They have to sell their medals and insignia to get money because they find themselves in dire circumstances. They find themselves in dire circumstances because they are not receiving income from the government. They require medical assistance because of various disorders they get from fighting in combat. When they come back to Canada, they cannot afford to pay for the treatment on their own. They are not getting help from the veterans department, so they then have to consider selling their medals and insignia.

Some veterans are homeless. There is a Calgary shelter that has over 40 veterans. I would like to know why they would have to sell their medals and insignia to try to find some place to live rather than being able to keep them and not having to sell them to other institutions.

I would like to know why the Conservative government's promise in terms of compensating victims of agent orange and holding a public inquiry has not taken place yet. Perhaps if that had taken place, the veterans would have money and they would not have to consider selling their medals and insignia.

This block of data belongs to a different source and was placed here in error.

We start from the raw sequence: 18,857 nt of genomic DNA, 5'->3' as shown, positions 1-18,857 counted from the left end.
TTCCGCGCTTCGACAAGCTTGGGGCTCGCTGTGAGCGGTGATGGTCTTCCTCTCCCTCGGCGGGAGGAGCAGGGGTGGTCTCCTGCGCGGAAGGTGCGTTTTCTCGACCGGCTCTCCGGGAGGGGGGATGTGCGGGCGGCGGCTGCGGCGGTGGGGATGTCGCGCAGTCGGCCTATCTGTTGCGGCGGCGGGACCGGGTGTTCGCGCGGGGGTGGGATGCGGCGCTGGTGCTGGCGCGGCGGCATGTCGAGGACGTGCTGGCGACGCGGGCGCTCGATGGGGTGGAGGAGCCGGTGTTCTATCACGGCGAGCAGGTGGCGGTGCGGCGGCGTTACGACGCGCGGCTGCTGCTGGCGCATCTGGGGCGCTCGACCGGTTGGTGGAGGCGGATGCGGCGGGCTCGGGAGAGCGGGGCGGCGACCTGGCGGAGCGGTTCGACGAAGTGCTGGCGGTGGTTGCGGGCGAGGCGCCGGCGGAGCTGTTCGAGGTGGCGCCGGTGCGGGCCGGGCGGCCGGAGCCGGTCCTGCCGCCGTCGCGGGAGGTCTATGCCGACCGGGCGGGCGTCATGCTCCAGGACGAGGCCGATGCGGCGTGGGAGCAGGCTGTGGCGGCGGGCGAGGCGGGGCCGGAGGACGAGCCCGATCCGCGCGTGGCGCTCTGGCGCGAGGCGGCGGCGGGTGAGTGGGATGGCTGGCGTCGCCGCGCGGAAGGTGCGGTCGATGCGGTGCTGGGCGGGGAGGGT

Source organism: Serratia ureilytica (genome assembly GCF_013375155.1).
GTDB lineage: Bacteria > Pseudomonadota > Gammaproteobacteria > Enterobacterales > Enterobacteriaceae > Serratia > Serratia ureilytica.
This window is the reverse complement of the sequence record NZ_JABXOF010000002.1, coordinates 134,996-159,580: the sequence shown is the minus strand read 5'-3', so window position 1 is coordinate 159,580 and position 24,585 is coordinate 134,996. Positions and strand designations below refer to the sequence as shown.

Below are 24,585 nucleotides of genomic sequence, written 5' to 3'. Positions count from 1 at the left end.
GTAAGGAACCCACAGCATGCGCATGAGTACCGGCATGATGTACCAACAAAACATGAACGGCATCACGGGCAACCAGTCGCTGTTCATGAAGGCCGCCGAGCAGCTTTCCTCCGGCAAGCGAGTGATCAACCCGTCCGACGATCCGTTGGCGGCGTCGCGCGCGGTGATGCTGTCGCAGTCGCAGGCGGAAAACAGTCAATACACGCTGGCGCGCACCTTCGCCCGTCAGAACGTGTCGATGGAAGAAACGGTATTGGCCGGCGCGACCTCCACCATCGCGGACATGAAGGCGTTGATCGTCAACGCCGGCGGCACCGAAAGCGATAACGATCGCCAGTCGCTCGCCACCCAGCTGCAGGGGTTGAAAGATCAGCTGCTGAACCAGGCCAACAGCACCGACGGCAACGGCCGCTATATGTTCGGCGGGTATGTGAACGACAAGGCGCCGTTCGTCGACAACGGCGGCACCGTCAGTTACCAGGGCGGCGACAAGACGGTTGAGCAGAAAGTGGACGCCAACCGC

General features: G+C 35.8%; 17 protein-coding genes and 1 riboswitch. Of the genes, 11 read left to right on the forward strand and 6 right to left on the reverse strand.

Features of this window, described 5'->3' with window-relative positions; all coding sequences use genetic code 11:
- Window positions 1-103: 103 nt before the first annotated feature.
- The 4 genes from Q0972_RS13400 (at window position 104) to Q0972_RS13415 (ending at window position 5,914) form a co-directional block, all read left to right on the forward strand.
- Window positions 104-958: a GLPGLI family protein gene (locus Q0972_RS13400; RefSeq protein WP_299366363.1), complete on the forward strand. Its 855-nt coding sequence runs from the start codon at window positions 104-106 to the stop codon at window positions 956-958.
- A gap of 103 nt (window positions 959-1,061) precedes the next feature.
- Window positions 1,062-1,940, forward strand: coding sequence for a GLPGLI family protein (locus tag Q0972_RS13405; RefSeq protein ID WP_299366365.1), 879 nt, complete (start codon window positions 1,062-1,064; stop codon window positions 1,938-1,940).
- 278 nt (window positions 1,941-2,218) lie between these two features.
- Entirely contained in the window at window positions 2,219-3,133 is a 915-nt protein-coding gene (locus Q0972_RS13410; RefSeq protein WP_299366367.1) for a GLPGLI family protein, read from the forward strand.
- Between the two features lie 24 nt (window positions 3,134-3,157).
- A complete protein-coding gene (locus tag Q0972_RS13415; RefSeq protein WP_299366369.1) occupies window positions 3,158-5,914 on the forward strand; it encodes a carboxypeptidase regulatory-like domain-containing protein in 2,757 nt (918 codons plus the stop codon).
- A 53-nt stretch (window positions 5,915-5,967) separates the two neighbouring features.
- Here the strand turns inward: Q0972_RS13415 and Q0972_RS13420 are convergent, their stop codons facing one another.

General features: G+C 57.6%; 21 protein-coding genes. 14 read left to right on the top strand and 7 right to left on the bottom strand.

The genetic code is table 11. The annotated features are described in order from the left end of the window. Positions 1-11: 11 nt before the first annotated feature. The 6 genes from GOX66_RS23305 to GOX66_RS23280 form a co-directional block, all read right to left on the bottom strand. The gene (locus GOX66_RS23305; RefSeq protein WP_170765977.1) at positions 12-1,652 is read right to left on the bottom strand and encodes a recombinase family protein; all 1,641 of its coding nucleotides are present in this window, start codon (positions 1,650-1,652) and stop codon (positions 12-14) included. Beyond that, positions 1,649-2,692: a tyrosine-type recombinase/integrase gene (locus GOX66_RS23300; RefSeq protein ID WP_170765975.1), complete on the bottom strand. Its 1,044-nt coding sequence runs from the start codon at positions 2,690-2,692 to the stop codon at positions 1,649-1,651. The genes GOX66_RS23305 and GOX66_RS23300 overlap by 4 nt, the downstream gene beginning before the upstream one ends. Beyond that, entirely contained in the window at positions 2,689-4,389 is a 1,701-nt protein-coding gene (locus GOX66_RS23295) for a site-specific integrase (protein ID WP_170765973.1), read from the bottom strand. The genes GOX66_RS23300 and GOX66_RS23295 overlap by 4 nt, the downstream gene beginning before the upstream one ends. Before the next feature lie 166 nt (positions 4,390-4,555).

I would like to know why the Conservatives' promise to extend the home care program for all widows and veterans has not yet taken place. If that had taken place, perhaps they would not have to consider selling their medals and insignia.

I would like to know why the Conservatives' promise to resolve the clawback of service income security insurance plan pensions for disabled veterans has been broken and not been taken care of. Perhaps if it had been and they had more money, they would not have to worry about selling their medals and insignia—

Protection of Insignia of Military Orders, Decorations and Medals Act
Private Members' Business

5:50 p.m.

Conservative

Bruce Stanton Simcoe North, ON

Mr. Speaker, I rise on a point of order. With the greatest of respect to the hon. member, this narrative is completely beyond the bounds of relevance to the topic at hand. I would encourage the Chair to please get the member back on topic. Mr. Speaker, you may want to consider moving on in the debate. Again, with the greatest of respect, these points may be heartfelt but they are just not on topic.